The brief history of a self-published author
Except for the 12 copies sitting in an Amazon warehouse in Indiana, I have completely sold out of A Regular Guy: Growing Up With Autism, the book that I self-published 7 years ago. The book tells my story of raising a child with autism (my son Matthew) from babyhood to young adulthood. The book is forever available digitally.
I had no intention of self-publishing my book. It was the traditional route or nothing for me, and on the afternoon that an agent–a really good one–called and said “Yes! I will represent you” it seemed that I was on my way.
My agent got close with a few publishers after three rounds of submissions–but alas (as they say in the publishing world), not close enough.
This was back before self-publishing packages did everything for you. iUniverse and lulu.com existed, and print-on demand was in it’s infancy. But after going to a few workshops about publishing and marketing, I decided to do the whole thing myself. This included a zillion tiny details, including finding a printer and deciding how many books to order.
I went the volume discount route. When the first shipment of 1,500 books arrived in (roughly) 34 heavy boxes on large wooden flats, the first thing I thought was “I have made a catastrophic mistake.” And a very expensive one. My husband was 10 times more freaked out than I was.
But then I figured out how to sell the books. I did it logically. I thought “If I wanted to find out about a book like mine, where would I go?” And I went to those places. I got a distributor to sell to book stores. I went door-to-door to independent bookstores in my area and asked them to sell them on consignment *just* as a chapter of my book was published in the local paper, on the radio, or in a magazine.
I pitched book clubs, called schools, libraries and disability groups and offered to speak for free if I could sell my book. I even got on a local morning show. I almost got on Good Morning America, but then I didn’t. I could go on and on (and if you really want to know the details of my marketing ups and downs, you can learn them here.)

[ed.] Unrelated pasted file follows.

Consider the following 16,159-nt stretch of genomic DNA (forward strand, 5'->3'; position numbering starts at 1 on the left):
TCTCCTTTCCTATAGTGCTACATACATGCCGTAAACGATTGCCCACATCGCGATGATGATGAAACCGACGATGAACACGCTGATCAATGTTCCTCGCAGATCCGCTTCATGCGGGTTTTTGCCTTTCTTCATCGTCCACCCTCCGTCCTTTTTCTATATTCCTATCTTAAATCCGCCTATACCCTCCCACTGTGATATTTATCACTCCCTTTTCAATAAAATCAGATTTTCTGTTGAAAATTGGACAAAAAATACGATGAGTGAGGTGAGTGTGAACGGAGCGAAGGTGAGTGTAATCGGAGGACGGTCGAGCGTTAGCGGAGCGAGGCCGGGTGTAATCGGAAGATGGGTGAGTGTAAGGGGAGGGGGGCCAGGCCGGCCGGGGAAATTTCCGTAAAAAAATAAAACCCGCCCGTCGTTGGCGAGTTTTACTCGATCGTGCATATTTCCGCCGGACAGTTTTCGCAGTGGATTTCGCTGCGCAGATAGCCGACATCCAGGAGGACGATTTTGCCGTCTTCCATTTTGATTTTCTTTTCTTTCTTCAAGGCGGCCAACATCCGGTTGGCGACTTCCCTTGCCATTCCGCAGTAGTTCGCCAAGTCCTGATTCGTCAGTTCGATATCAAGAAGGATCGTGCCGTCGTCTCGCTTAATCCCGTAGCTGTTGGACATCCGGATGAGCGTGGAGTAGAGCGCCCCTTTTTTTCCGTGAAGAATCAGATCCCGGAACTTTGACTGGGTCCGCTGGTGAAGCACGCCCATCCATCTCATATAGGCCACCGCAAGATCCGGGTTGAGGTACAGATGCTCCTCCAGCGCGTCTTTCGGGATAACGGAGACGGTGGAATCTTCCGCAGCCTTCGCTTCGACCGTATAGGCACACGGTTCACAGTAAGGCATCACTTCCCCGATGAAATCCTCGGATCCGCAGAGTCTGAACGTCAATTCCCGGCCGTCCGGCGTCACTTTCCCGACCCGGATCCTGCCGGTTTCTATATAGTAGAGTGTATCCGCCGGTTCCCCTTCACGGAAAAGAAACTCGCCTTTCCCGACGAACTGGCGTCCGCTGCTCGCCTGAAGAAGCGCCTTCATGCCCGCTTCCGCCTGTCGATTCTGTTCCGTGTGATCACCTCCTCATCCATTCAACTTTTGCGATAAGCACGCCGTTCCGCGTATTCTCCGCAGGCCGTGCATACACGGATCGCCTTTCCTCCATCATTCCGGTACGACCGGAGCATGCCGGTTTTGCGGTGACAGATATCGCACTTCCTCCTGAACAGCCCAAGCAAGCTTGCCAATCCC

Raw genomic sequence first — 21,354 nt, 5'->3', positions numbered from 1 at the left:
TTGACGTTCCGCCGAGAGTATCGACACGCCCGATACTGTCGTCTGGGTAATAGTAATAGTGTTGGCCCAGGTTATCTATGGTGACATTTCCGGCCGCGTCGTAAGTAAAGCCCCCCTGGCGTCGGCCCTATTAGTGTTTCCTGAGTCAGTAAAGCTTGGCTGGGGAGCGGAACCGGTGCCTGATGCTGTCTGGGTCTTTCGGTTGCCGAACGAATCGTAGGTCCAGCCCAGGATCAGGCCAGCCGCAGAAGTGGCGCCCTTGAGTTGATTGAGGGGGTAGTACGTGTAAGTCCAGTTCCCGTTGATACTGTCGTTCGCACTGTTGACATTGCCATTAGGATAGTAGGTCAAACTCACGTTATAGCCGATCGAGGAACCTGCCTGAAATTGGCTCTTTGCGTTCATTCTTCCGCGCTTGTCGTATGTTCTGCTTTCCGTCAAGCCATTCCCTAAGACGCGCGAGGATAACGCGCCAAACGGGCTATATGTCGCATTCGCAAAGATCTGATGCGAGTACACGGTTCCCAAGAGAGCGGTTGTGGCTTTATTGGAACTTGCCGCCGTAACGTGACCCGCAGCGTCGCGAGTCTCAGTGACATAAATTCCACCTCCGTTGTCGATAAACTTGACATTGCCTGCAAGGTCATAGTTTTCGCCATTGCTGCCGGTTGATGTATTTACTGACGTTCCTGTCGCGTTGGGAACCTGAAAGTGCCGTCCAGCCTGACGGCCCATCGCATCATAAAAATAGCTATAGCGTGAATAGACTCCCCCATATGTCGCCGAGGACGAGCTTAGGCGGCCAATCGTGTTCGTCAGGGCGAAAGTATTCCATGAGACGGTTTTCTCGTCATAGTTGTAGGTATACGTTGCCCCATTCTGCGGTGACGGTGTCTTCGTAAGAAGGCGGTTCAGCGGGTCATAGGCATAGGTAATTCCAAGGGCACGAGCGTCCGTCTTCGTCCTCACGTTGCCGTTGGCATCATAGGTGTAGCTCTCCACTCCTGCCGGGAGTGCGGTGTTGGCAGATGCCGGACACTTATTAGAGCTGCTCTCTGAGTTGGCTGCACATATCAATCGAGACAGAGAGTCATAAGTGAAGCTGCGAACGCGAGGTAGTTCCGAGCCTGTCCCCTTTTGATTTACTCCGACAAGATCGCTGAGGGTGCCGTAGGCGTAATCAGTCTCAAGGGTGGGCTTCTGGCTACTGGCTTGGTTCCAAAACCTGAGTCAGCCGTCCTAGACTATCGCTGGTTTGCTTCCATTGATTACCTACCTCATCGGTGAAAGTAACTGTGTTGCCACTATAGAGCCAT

In all, I sold about 7000 (paper) books, really great for a self-published book. The digital sales are impressive too, though I haven’t counted the exact number.
You write a book, you sell a book, then what?
I’ll tell you what. Writing that book changed my view of the world, and my contribution to it.
When I started writing, it was all about the trials of having a child with autism. How hard it was. How it affected me, my family and friends. And there was a lot of tricky stuff. But in the process of writing the book, I grew to appreciate how hard it was to be my son Matthew, and other people with disabilities, in a world that wasn’t ready to accommodate them.
I learned more and more about the world of disability as the author of an autism and disabilities blog on SFGate.com (the web version of the San Francisco Chronicle), the most valuable and life enriching non-paying writing gig a woman could ever ask for. (I’m still at it, by the way).
There, I continue to write stories from a parents perspective. But not as much as I used to. Now, I am spending more time listening to people who are living with disabilities, and hearing their stories.
“We are living in a world not constructed to house us,” says my friend, self-advocate Stacey Milbern. “Regardless of whether it’s an intellectual, behavioral, physical, sensory or chronic health disability, almost everything we touch was not meant for us, and we have to — on our own or if you’re lucky, with other people — figure out how to make it work.”
From a practical standpoint, the writing, speaking, advocating, and listening has helped me become a great communicator (if I do say so myself) an even better writer, editor, marketer, SME (Subject Matter Expert. YAY!) which has enabled me to do good work elsewhere.
And all of it has enhanced my sense of humor, and made me a better mother. At least I think so.
Let me go ask my sons.
Hurry and buy one of the last 12 copies of my book here.